It's one thing to represent someone who has a questionable case. It's quite another to continue to press forward with a lawsuit when you have evidence that the case is not only questionable, but fraudulent.
If Facebook is to be believed, that's exactly what the multi-firm team that represented Paul Ceglia did. Ceglia claimed that Facebook founder Mark Zuckerberg sold him an ownership stake (now worth billions) in his startup social network. Ceglia's lawsuit was dismissed after evidence emerged that the contract he presented as proof of a deal was a forgery.
Fresh off that victory, Facebook isn't pursuing Ceglia for the false claims; the company is suing his lawyers.
You Knew He Was Trouble When He Walked In
In a suit filed yesterday, Facebook claimed that Ceglia's multi-firm team knew of the forgeries, yet agreed to remain silent and press forward in hopes of reaching a settlement:
"The lawyers representing Ceglia knew or should have known that the lawsuit was a fraud -- it was brought by a convicted felon with a history of fraudulent scams, and it was based on an implausible story and obviously forged documents. In fact, Defendants' own co-counsel discovered the fraud, informed the other lawyers, and withdrew. Despite all this, Defendants vigorously pursued the case in state and federal courts and in the media."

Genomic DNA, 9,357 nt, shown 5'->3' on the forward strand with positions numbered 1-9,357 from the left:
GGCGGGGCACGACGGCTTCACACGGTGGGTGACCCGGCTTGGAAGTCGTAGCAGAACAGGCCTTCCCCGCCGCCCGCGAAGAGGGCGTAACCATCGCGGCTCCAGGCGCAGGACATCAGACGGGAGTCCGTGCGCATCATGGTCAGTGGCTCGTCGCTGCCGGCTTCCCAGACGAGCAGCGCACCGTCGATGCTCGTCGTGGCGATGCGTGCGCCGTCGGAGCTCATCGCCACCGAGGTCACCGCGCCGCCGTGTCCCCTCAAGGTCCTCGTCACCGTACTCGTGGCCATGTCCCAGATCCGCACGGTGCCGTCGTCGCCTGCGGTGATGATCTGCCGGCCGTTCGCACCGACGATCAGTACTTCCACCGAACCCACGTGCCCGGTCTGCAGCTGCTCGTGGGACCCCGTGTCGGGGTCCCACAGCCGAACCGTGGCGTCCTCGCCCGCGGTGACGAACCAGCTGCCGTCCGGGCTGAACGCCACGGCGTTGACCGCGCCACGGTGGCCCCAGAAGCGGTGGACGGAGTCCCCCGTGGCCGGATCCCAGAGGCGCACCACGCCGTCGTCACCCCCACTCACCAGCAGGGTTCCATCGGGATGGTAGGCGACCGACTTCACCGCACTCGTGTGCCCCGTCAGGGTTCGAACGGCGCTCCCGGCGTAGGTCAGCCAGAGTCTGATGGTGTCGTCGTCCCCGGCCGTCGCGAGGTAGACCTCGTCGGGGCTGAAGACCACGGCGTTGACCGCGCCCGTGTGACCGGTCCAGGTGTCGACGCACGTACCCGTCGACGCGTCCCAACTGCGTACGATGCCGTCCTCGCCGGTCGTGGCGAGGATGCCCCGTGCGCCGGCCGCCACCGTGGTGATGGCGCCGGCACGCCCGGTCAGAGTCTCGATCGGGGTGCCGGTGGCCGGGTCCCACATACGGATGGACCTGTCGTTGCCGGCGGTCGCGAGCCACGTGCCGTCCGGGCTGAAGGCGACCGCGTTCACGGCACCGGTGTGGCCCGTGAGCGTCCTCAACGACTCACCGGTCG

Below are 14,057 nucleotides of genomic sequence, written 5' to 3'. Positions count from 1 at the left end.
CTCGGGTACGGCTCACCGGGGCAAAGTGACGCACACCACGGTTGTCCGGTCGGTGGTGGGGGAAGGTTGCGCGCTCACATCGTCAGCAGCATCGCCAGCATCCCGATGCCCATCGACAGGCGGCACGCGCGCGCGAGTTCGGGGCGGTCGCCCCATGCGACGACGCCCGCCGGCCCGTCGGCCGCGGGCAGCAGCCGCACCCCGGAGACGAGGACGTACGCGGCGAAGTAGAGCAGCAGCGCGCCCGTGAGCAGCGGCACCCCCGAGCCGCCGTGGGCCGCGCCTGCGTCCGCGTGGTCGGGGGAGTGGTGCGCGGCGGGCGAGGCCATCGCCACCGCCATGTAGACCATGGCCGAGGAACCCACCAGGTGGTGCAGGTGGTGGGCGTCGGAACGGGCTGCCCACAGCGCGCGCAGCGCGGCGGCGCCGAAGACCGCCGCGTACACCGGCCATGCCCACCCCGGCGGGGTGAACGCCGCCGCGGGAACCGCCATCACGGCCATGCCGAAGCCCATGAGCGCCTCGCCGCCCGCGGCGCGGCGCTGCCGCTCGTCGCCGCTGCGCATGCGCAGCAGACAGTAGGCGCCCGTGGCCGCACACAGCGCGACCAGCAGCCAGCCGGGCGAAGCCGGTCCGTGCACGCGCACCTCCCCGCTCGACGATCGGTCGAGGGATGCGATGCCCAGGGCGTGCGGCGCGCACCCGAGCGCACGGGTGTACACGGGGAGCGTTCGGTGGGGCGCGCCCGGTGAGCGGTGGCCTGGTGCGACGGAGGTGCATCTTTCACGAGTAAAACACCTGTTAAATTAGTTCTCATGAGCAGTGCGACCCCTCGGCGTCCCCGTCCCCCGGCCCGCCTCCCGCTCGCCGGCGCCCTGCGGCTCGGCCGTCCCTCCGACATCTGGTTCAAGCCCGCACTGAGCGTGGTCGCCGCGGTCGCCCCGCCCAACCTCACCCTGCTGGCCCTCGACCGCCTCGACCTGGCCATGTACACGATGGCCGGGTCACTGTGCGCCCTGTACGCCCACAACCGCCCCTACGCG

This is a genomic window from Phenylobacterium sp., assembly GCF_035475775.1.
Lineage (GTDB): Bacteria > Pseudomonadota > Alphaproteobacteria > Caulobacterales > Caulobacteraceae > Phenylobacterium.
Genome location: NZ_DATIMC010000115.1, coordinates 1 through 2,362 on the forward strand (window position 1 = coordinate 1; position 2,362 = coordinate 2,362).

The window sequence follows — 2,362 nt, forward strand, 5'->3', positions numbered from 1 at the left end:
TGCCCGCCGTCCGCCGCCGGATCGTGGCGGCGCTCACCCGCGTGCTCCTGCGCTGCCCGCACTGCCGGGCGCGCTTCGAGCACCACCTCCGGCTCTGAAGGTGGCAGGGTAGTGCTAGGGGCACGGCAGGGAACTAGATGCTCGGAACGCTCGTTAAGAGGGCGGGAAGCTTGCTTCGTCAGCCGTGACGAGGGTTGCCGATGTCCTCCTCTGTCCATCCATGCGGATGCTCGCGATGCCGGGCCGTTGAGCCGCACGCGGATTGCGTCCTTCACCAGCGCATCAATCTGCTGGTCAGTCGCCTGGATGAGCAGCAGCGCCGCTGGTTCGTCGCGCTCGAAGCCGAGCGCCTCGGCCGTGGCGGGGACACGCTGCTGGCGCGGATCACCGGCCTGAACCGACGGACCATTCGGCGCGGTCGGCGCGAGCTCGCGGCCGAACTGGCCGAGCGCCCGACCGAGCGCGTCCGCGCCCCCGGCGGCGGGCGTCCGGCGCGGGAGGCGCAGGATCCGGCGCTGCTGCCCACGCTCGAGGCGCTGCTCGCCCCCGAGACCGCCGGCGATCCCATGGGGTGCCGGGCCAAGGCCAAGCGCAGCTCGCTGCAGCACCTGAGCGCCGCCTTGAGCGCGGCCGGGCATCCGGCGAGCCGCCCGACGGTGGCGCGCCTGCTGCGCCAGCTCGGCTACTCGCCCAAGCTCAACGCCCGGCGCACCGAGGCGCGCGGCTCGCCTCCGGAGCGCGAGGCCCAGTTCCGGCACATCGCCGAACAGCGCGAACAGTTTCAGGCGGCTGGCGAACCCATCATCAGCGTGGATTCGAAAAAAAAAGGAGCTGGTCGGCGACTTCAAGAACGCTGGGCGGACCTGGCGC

According to Facebook, one of the firms, Kasowitz, Benson, Torres & Friedman, discovered the fraud and planned to tell the court. But one of the other firms allegedly convinced it to remain silent, reports The New York Times.
The multi-firm team, which included BigLaw firm DLA Piper, eventually dropped out of the case, but didn't alert the court to the fraud. Facebook then had to expend time and legal fees fighting Ceglia until the allegedly doctored documents were brought to light.
DLA Piper told the Times that they were only involved in the case for 78 days, and called Facebook's lawsuit "an entirely baseless lawsuit that has been filed as a tactic to intimidate lawyers from bringing litigation against Facebook."
Those lawyers include Ceglia's original counsel Paul Argentieri, as well as former New York attorney general Dennis C. Vacco, notes the Times. Both are named as defendants in the lawsuit, along with multiple law firms.
What Happened to Ceglia?
According to the Times, Ceglia is appealing the dismissal of his civil suit. He's also facing criminal charges over the forgeries and is expected to go to trial next year.
Ars Technica did an in-depth report on Ceglia's initial claims, including images of the allegedly doctored contracts, earlier this year.